Welcome to my blog, or should I say to the ramblings of an old man. I doubt that my ramblings are of much value, but at least I have an opportunity to share them.  So, please be kind and humor me. If nothing else of value stands out in these thoughts, I hope that you at least sense the value I place on a daily walk with the Lord.  That walk is what has provided me with motivation and a sense of purpose throughout my lifetime.  My prayer is that you, too, are experiencing this direction and joy in daily living which is available to everyone who puts his trust in Christ.  So, thanks again for joining me.  Please don't go without leaving some comments here so I can get to know you better as our paths intersect today in this blog.

Thursday, September 29, 2011

Love Your Neighbor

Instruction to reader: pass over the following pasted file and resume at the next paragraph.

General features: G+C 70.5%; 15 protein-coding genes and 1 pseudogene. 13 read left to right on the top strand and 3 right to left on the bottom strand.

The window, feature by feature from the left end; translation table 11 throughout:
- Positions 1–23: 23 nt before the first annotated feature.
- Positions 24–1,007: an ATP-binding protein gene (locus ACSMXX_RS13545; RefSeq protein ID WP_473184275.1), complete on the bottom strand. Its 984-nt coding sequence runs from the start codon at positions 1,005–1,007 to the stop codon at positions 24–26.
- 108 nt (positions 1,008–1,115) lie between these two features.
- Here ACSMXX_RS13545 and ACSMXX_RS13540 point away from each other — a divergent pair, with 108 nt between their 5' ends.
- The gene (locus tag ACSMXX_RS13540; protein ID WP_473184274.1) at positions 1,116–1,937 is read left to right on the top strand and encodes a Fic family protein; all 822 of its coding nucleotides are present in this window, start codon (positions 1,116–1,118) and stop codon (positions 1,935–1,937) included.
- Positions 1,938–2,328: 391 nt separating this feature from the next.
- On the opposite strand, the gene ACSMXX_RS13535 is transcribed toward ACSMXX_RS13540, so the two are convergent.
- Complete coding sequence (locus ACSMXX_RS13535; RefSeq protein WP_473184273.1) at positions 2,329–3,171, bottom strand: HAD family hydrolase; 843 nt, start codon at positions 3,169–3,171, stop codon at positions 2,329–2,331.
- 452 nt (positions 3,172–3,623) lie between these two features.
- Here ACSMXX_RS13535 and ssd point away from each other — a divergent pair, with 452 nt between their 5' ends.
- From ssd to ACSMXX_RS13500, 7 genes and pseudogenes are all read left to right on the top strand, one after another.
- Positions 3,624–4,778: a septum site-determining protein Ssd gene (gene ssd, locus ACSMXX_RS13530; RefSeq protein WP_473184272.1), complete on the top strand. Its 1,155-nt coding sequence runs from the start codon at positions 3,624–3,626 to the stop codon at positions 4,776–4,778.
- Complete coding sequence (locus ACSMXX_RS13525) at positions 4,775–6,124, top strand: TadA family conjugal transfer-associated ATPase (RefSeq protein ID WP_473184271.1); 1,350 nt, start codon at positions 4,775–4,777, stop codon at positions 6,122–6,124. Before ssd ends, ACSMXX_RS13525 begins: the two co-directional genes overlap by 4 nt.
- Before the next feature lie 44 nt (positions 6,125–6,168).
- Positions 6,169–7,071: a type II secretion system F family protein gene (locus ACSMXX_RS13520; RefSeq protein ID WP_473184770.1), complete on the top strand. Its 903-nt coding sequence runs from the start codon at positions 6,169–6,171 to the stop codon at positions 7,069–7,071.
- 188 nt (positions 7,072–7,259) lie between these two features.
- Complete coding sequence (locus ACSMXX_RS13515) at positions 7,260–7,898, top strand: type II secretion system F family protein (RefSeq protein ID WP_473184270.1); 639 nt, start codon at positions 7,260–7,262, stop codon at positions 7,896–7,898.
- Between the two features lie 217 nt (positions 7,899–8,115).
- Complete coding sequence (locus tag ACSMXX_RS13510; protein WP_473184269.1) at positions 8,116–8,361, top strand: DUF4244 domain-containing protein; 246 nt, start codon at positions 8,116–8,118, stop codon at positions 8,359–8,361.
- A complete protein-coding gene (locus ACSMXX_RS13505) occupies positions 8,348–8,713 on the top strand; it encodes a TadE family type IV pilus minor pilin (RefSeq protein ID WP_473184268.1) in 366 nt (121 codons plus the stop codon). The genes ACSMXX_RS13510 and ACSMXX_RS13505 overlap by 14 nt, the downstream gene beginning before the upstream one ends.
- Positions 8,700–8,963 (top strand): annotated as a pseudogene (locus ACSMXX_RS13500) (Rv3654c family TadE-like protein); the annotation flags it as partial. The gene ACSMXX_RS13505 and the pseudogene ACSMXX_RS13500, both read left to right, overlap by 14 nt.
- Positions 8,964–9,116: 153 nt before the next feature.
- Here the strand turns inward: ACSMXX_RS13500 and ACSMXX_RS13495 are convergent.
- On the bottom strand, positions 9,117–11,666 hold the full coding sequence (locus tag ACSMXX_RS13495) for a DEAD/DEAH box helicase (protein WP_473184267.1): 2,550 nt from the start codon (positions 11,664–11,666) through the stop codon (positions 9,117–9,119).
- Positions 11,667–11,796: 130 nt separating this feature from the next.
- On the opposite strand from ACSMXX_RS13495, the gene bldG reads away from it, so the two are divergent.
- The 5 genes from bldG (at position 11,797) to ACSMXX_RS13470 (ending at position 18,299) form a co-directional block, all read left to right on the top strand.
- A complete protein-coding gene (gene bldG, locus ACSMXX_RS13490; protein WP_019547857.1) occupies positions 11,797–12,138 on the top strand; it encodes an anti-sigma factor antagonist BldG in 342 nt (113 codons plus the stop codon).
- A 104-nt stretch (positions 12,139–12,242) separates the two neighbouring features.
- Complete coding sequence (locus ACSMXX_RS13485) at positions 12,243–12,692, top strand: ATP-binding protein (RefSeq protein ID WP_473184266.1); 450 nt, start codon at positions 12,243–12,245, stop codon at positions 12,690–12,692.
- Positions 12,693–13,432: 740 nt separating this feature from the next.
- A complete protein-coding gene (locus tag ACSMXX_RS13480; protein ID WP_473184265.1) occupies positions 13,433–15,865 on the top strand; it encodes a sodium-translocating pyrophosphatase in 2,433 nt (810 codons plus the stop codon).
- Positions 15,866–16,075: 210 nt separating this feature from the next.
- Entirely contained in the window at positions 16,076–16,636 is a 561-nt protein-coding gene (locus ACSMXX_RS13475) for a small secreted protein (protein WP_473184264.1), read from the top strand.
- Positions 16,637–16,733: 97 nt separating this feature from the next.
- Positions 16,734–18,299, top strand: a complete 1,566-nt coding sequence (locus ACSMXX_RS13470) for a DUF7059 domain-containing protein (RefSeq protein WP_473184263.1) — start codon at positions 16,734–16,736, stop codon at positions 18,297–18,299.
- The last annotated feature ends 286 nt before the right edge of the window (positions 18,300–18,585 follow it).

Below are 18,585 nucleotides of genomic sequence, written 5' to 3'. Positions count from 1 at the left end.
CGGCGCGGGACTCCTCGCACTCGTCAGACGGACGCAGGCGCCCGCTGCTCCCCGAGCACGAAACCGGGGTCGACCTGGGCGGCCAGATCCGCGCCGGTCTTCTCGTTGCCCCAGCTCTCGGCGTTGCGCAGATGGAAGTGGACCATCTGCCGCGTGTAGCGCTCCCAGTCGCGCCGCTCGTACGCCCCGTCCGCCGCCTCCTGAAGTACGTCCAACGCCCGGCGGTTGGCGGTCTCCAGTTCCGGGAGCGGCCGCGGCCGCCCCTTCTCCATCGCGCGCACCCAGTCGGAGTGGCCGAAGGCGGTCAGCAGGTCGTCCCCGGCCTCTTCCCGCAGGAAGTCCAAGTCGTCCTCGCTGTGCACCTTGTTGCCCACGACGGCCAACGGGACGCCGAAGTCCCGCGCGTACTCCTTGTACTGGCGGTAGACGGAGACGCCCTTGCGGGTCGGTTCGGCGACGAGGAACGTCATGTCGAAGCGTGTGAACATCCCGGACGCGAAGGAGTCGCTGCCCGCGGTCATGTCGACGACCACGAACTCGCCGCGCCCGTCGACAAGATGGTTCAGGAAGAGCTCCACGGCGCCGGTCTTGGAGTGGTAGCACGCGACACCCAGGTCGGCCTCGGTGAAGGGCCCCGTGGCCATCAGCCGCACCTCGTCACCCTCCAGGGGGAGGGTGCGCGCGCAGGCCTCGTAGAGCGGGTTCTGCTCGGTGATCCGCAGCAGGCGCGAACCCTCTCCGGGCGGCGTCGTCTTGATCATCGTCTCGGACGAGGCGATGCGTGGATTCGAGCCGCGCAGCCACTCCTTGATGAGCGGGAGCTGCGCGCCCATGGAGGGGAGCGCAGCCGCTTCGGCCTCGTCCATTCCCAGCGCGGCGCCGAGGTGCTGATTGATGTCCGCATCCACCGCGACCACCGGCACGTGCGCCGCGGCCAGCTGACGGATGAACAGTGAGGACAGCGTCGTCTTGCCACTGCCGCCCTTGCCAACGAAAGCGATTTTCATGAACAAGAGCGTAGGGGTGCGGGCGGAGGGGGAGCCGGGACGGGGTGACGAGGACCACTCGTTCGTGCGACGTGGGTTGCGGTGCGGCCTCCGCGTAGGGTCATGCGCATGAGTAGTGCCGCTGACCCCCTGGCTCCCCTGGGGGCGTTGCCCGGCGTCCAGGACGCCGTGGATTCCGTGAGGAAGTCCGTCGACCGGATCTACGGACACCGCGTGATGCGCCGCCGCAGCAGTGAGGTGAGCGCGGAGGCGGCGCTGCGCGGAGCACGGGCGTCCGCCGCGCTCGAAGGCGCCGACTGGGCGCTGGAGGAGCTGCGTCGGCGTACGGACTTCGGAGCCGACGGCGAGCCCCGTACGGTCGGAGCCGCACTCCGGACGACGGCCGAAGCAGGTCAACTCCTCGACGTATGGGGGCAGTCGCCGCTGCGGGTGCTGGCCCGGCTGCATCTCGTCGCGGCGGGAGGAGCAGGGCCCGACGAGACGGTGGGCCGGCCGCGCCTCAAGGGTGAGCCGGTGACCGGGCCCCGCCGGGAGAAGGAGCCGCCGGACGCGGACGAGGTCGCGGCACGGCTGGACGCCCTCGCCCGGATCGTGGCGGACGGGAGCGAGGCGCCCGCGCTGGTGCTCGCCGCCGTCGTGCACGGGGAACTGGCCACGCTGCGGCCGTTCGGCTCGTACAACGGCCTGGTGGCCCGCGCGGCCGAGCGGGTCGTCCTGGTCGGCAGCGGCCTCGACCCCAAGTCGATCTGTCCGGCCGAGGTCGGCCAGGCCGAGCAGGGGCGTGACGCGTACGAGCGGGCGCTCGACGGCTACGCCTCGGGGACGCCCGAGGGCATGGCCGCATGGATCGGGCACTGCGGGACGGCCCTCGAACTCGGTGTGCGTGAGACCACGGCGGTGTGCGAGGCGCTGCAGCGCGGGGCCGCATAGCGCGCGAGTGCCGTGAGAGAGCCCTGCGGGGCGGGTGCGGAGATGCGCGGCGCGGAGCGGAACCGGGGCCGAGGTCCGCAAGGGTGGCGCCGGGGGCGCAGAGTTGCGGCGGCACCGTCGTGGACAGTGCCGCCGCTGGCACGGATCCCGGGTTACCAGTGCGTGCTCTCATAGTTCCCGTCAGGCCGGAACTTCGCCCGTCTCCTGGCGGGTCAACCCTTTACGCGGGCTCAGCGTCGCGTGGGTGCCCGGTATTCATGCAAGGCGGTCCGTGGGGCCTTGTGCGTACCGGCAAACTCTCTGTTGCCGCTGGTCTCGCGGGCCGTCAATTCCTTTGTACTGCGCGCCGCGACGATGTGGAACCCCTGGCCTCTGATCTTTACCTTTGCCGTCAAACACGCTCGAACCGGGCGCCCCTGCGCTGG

In the early 1960's a small home mission church, Millersville Bible Fellowship Church, purchased about four acres of land on W. Charlotte St. here in Millersville. Over the years they built a parsonage and a basement church which were separated by a 60 ft. wide piece of land to eventually access the property behind the new buildings. In the late 1960's the church disbanded and everything was put up for sale. When there were no buyers, my father decided to purchase the property and sell us the parsonage. We have lived there ever since. Over the years farmers used the land behind us. The problem came with the basement church - nobody wanted to buy it. So eventually dad rented it to a group as a Teen Center. This proved to be a problem and near disaster for all of us and, fortunately, that group also disbanded. Eventually the local Lions Club purchased the building and used it for their meetings. Then they added the top floor and used it for a Community Center. Often this caused problems for us because parties and noise there went on after midnight and kids and teens often ended up in our yard. Many times I had to call the police since the Lions Club did not seem to police the groups using the center. Then a developer asked to buy the land behind us and the 60 ft. access to the land. At the same time our own church was buying land to build a new building. So my father worked out a deal to give his land to our church who in turn sold the land to the developer. As a result, all the sales money went towards our new church. This thrilled my dad and was a huge boost to our church. Dad felt the Lord allowed him to hold this land over the years as an investment in the future of our church which he originally had helped start. Soon the developer built a street on the access and this improved things tremendously for us. The Lions Club now seemed so much farther away and we no longer had throngs of kids and teens in our yard. But then a few years ago the Lions Club membership declined and they could no longer afford to maintain the building. They put it up for sale and we shuddered thinking about who might buy it. To our surprise, a local organ repair company wanted it, but that would require a zoning exception. To get support for the change, the prospective owner and his wife visited us and our neighbors, introducing themselves and sharing their plans for the building. Among the things they shared was the fact that they would never need the 30-40 parking places on the property and that neighbors were welcome to use them whenever they needed a place to park. Their company would only actually need 8 - 10 of the spaces. And, since the company would never be open on Saturday or Sunday, they were always available on the weekends. We were thrilled to help them get the zoning change needed and they eventually moved in. Since then we have seen little or nothing of the owner. It has been very quiet and we have appreciated having them there. Once I did try to talk to the owner when he was having a problem with his lawn mower, but he had no interest at all in talking to me. That was the extent of our contacts until a few days ago. We seldom have taken advantage of his offer to park a car there. However, a number of times when we hosted our small group I did park our red car there for a few hours on Sunday to provide enough space for our guests in our driveway. This past Sunday I did that and at 8 pm I moved our car back to our drive. Monday, about noon, I found a note had been placed on the windshield of our car in our driveway. It said "This vehicle is illegally parked on private property." It told me that I had been ignoring the "notice clearly visible on the side of the building". The note also said that I had broken "PA Crimes Code 3505 (B)(1)(11), Criminal Trespass, Summary Offense, Punishable up to $300 Fine and 90 Days in Prison". It also said "Your car, make, model and license number have been recorded as well as surveillance video of you entering and leaving the vehicle for identification purposes." "Your car may be towed at your expense." I was stunned. I decided to go and talk to the owner who obviously knew me and knew my car, especially since they had come to my driveway to post the notice on my car. I apologized to him for parking on his property and explained that I thought he had said that we could park there when needed. His reply was that he gave me this notice because I hadn't first called and asked permission. I guess the rules had been changed since he won the zoning change. Well, I guess he had me there and I assured him that I was sorry and that I would never park in his lot again. And that may create a problem for us. No parking is allowed along the streets anywhere in our neighborhood so when we have company, our only choice now will be to park on our front lawn - except when it snows. So that's the story. There is no question that in terms of peace and quiet it is a pleasure to have his business in our neighborhood. But in terms of friendliness, neighborliness and cooperation ... well I must be reminded of that admonition to "love my neighbor". And hopefully the Lord will give me the grace to do that. And, if not, then I hope you will come and visit me during my 90 days in prison. Now relax Barry and remember - “Love your neighbor!”